MERO MOMENT: Hollywood Sex Scandals and the Sexual Revolution

Paul Mero's "Mero Moment" can be heard every Thursday on KVNU's For the People program on 610 AM/102.1 FM between 4-6 p.m. Mero is a prominent conservative leader and President/CEO of Next Generation Freedom Fund. He can be reached at His column is a work of opinion, and does not reflect the views of Cache Valley Daily, the Cache Valley Media Group, or its employees.

For many old white male culture warriors, such as myself, the daily streams of sexual harassment allegations are “I told you so” moments. For over 30 years, we have forecast the consequences of family breakdown and the Sexual Revolution. Today, we have every justification to ask, “What did you expect?” Nearly every male accused of sexual harassment and assault is either a long-time defender of women’s rights or gay rights or both – champions of sexual liberation.

Of course, to be fair, some male Hollywood and media stars that champion liberal causes are also happily married and monogamous. But they are so comparatively few to be rightly celebrated as novelties. We admire the morality of Hollywood elder statesman Tom Hanks, on screen and off, but his marital fidelity is the exception to the rule in the star-studded entertainment industry.

And, speaking of Tom Hanks, he said he is not surprised by Hollywood’s sexual harassment scandal saying there are “predators absolutely everywhere.” Somehow, unbelievably, Hanks has yet to ask and answer the question why.

No doubt Hanks would argue, and not altogether incorrectly, that there is no cause and effect between political and social beliefs and these sexual allegations. Again, there are too many examples where this is not true. He might argue that any belief does not give one human being the right to sexually abuse another human being – unless, of course, what you believe does afford you that right.

To be clear, I am not saying there is ever a right to abuse another human being. I am saying I am not surprised by all of these Hollywood-related allegations. Nor am I saying that these victims are culpable in the abuses inflicted upon them. They are not culpable. These abuses lay solely at the feet of the abusers. I do not question or indict the victims in any way. I do, however, question and indict the abusers and go on to ask if a culture in which women are regularly sexually objectified and regularly cast in cinematic situations of sexual objectification or roles defending progressive culture, somehow encourages the abusers?

Certainly, these alleged abuses are about power over another human being. These abuses are about power in the eyes of the victims and probably as much about power as it is sexual for the perpetrators. But enlightened people need to honest with themselves. Defenders of the Sexual Revolution, in all of its hues and colors, cannot honestly say with a straight face that important aspects of a free society, such as self-determination, individual rights and self-expression, alone are sufficient deterrents to withstand all of the relational nuances arising from an anything-goes culture.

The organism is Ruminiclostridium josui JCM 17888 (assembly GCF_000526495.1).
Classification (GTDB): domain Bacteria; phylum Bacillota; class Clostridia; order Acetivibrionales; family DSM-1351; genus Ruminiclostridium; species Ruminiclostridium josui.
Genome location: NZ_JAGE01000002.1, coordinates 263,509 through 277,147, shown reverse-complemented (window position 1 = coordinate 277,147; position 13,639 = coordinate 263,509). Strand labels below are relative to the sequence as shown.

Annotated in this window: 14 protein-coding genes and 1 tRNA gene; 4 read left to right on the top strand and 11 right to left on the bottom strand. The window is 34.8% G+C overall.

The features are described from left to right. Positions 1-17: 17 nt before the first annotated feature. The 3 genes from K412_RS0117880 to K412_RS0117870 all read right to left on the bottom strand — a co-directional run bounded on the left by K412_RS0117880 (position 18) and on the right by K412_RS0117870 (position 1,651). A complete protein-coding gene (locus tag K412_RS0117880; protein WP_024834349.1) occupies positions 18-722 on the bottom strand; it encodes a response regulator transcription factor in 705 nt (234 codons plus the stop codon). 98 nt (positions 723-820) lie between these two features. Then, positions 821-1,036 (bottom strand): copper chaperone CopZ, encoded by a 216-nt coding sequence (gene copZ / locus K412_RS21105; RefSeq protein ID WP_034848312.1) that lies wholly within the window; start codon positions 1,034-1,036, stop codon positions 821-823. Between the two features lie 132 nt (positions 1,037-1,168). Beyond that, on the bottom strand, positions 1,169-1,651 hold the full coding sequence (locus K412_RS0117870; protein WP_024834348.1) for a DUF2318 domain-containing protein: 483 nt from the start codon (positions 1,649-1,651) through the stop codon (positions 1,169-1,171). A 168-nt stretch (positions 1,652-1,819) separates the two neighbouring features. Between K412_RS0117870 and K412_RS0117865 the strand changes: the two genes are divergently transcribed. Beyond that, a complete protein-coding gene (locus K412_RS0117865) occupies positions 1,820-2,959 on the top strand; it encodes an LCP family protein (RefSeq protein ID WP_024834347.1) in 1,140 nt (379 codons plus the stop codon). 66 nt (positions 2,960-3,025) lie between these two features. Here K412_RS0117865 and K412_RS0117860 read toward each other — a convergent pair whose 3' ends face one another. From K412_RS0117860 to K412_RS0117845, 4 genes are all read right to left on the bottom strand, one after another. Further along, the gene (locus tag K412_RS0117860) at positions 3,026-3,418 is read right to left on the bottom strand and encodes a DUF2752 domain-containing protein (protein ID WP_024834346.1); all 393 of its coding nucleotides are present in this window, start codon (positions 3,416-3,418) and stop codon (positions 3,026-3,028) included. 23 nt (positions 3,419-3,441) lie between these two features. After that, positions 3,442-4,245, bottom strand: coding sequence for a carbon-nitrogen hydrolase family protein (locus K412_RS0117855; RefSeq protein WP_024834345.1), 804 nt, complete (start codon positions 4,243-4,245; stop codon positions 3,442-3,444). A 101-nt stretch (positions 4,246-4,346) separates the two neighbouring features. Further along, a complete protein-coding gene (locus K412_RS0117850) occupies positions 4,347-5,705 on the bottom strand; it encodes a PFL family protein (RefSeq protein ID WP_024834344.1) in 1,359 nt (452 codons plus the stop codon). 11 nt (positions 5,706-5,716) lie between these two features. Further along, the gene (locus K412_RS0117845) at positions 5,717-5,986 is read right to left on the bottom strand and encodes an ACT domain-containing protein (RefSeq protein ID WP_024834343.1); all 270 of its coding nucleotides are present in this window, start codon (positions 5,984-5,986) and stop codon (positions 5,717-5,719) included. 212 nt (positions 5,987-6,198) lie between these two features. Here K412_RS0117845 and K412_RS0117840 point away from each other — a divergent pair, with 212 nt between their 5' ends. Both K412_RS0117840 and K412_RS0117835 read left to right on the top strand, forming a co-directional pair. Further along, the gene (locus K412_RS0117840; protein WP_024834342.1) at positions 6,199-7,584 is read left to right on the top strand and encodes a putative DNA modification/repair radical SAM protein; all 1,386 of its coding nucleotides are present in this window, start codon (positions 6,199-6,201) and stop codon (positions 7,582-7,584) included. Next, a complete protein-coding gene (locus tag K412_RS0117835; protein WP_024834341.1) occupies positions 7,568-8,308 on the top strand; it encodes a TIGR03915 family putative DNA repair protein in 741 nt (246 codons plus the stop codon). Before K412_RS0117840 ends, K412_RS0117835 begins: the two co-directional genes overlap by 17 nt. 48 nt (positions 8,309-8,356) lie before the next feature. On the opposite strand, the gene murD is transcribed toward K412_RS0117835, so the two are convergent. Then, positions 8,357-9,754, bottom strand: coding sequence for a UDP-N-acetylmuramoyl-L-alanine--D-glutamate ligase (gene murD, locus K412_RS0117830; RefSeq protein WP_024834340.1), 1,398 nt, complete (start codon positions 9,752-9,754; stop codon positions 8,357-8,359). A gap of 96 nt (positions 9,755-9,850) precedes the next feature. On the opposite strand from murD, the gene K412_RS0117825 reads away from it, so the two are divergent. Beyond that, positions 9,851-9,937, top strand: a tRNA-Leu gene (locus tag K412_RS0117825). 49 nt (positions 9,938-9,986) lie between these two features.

Rational Americans believe in and sustain the rights of women and abhor physical and sexual abuse against them and anyone else. But if your worldview or social philosophy simply revolves around the utility of pain and pleasure, as do all belief systems that begin with the prefix lib, should you be surprised if one person’s pain is another person’s pleasure? Should you be surprised, under those specific conditions, that men process the quest for female beauty different than women? And, when men do see female “liberation” differently than women, should you be surprised that sexual abuses will occur? Call it the “Hugh Hefner Syndrome” if you will. Why be surprised when men who champion women’s rights as a category of the Sexual Revolution objectify women and treat their rights as justifications for bad behavior?

Every one of these alleged abusers has been a champion of women, especially their sexual liberation. Are we surprised at that?

Tom Hanks is living proof that a Hollywood man can view women’s rights separate and apart from the Sexual Revolution or gay rights as human rights. But, again, Tom Hanks is not your average Hollywood man. He does not fight for such rights in the context of the Sexual Revolution. He seemingly sees such rights as matters of human dignity. But what allegedly has happened in these cases of abuse is undignified and he and others like him would do well to add their voices to the choir asking why such undignified behavior has become some sort of norm in Hollywood. Are there really this many otherwise upstanding Hollywood men who just happen to choose to be perverts? Or have their perversions been encouraged? And, if encouraged, but not by the women abused, by what?

Sexual abuse is about power over another human being. But we would be negligent to ignore why this abuse is predominantly expressed sexually in Hollywood.

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